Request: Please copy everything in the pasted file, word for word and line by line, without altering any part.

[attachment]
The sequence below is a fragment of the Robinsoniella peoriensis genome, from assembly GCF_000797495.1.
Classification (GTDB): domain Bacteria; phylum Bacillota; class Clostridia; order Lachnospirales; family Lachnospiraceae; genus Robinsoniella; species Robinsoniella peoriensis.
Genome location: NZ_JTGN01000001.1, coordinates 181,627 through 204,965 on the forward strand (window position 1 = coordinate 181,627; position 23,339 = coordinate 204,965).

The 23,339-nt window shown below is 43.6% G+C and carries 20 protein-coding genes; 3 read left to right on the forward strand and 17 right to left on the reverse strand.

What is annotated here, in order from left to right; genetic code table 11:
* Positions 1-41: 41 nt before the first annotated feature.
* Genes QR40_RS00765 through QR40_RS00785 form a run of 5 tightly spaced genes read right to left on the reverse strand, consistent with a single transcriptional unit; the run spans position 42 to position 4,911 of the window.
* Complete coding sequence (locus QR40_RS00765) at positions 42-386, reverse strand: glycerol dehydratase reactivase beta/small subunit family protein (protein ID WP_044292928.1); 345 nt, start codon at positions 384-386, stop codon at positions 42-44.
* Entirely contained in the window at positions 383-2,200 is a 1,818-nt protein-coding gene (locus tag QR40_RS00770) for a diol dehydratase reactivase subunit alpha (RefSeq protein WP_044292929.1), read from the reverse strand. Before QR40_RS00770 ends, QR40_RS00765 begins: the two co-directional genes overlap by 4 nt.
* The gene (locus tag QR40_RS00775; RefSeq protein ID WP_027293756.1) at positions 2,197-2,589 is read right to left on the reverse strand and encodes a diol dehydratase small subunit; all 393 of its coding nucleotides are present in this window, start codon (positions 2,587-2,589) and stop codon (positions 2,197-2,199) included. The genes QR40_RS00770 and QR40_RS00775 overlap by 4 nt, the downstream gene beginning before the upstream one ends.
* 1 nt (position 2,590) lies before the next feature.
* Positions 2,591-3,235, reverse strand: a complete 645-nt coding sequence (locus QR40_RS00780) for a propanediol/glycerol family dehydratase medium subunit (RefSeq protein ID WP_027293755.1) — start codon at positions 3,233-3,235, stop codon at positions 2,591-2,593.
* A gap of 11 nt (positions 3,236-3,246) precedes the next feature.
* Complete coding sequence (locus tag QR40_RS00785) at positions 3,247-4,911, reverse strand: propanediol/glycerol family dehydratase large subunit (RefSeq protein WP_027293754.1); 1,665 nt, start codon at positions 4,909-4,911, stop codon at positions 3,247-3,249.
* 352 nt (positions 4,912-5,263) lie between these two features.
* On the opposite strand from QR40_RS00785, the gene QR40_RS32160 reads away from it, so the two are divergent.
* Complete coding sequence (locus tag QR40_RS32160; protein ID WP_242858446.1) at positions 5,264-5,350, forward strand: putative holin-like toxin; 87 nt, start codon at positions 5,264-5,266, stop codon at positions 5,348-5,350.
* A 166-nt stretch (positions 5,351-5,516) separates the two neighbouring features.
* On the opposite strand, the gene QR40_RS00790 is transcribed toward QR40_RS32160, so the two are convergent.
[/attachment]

The sequence below is a fragment of the Robinsoniella peoriensis genome, from assembly GCF_000797495.1.
Classification (GTDB): domain Bacteria; phylum Bacillota; class Clostridia; order Lachnospirales; family Lachnospiraceae; genus Robinsoniella; species Robinsoniella peoriensis.
Genome location: NZ_JTGN01000001.1, coordinates 181,627 through 204,965 on the forward strand (window position 1 = coordinate 181,627; position 23,339 = coordinate 204,965).

The 23,339-nt window shown below is 43.6% G+C and carries 20 protein-coding genes; 3 read left to right on the forward strand and 17 right to left on the reverse strand.

What is annotated here, in order from left to right; genetic code table 11:
* Positions 1-41: 41 nt before the first annotated feature.
* Genes QR40_RS00765 through QR40_RS00785 form a run of 5 tightly spaced genes read right to left on the reverse strand, consistent with a single transcriptional unit; the run spans position 42 to position 4,911 of the window.
* Complete coding sequence (locus QR40_RS00765) at positions 42-386, reverse strand: glycerol dehydratase reactivase beta/small subunit family protein (protein ID WP_044292928.1); 345 nt, start codon at positions 384-386, stop codon at positions 42-44.
* Entirely contained in the window at positions 383-2,200 is a 1,818-nt protein-coding gene (locus tag QR40_RS00770) for a diol dehydratase reactivase subunit alpha (RefSeq protein WP_044292929.1), read from the reverse strand. Before QR40_RS00770 ends, QR40_RS00765 begins: the two co-directional genes overlap by 4 nt.
* The gene (locus tag QR40_RS00775; RefSeq protein ID WP_027293756.1) at positions 2,197-2,589 is read right to left on the reverse strand and encodes a diol dehydratase small subunit; all 393 of its coding nucleotides are present in this window, start codon (positions 2,587-2,589) and stop codon (positions 2,197-2,199) included. The genes QR40_RS00770 and QR40_RS00775 overlap by 4 nt, the downstream gene beginning before the upstream one ends.
* 1 nt (position 2,590) lies before the next feature.
* Positions 2,591-3,235, reverse strand: a complete 645-nt coding sequence (locus QR40_RS00780) for a propanediol/glycerol family dehydratase medium subunit (RefSeq protein ID WP_027293755.1) — start codon at positions 3,233-3,235, stop codon at positions 2,591-2,593.
* A gap of 11 nt (positions 3,236-3,246) precedes the next feature.
* Complete coding sequence (locus tag QR40_RS00785) at positions 3,247-4,911, reverse strand: propanediol/glycerol family dehydratase large subunit (RefSeq protein WP_027293754.1); 1,665 nt, start codon at positions 4,909-4,911, stop codon at positions 3,247-3,249.
* 352 nt (positions 4,912-5,263) lie between these two features.
* On the opposite strand from QR40_RS00785, the gene QR40_RS32160 reads away from it, so the two are divergent.
* Complete coding sequence (locus tag QR40_RS32160; protein ID WP_242858446.1) at positions 5,264-5,350, forward strand: putative holin-like toxin; 87 nt, start codon at positions 5,264-5,266, stop codon at positions 5,348-5,350.
* A 166-nt stretch (positions 5,351-5,516) separates the two neighbouring features.
* On the opposite strand, the gene QR40_RS00790 is transcribed toward QR40_RS32160, so the two are convergent.